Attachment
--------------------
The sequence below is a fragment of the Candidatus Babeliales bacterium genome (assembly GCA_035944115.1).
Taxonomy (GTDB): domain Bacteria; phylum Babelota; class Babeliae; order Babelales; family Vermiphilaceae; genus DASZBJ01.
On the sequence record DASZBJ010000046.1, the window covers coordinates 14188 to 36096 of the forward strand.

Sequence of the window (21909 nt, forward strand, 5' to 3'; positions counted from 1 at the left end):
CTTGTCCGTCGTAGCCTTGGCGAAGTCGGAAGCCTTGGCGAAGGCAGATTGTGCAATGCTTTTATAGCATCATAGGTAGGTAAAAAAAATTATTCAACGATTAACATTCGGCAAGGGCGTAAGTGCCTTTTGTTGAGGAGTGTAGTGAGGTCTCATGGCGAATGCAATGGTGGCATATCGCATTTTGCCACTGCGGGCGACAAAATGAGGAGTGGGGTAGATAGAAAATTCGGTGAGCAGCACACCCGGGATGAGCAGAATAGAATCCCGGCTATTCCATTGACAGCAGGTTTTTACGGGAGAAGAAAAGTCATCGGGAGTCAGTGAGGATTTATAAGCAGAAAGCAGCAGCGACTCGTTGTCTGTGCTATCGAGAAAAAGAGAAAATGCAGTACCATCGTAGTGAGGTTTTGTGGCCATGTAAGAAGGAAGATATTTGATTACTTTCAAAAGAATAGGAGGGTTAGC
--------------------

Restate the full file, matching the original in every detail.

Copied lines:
The sequence below is a fragment of the Candidatus Babeliales bacterium genome (assembly GCA_035944115.1).
Taxonomy (GTDB): domain Bacteria; phylum Babelota; class Babeliae; order Babelales; family Vermiphilaceae; genus DASZBJ01.
On the sequence record DASZBJ010000046.1, the window covers coordinates 14188 to 36096 of the forward strand.

Sequence of the window (21909 nt, forward strand, 5' to 3'; positions counted from 1 at the left end):
CTTGTCCGTCGTAGCCTTGGCGAAGTCGGAAGCCTTGGCGAAGGCAGATTGTGCAATGCTTTTATAGCATCATAGGTAGGTAAAAAAAATTATTCAACGATTAACATTCGGCAAGGGCGTAAGTGCCTTTTGTTGAGGAGTGTAGTGAGGTCTCATGGCGAATGCAATGGTGGCATATCGCATTTTGCCACTGCGGGCGACAAAATGAGGAGTGGGGTAGATAGAAAATTCGGTGAGCAGCACACCCGGGATGAGCAGAATAGAATCCCGGCTATTCCATTGACAGCAGGTTTTTACGGGAGAAGAAAAGTCATCGGGAGTCAGTGAGGATTTATAAGCAGAAAGCAGCAGCGACTCGTTGTCTGTGCTATCGAGAAAAAGAGAAAATGCAGTACCATCGTAGTGAGGTTTTGTGGCCATGTAAGAAGGAAGATATTTGATTACTTTCAAAAGAATAGGAGGGTTAGC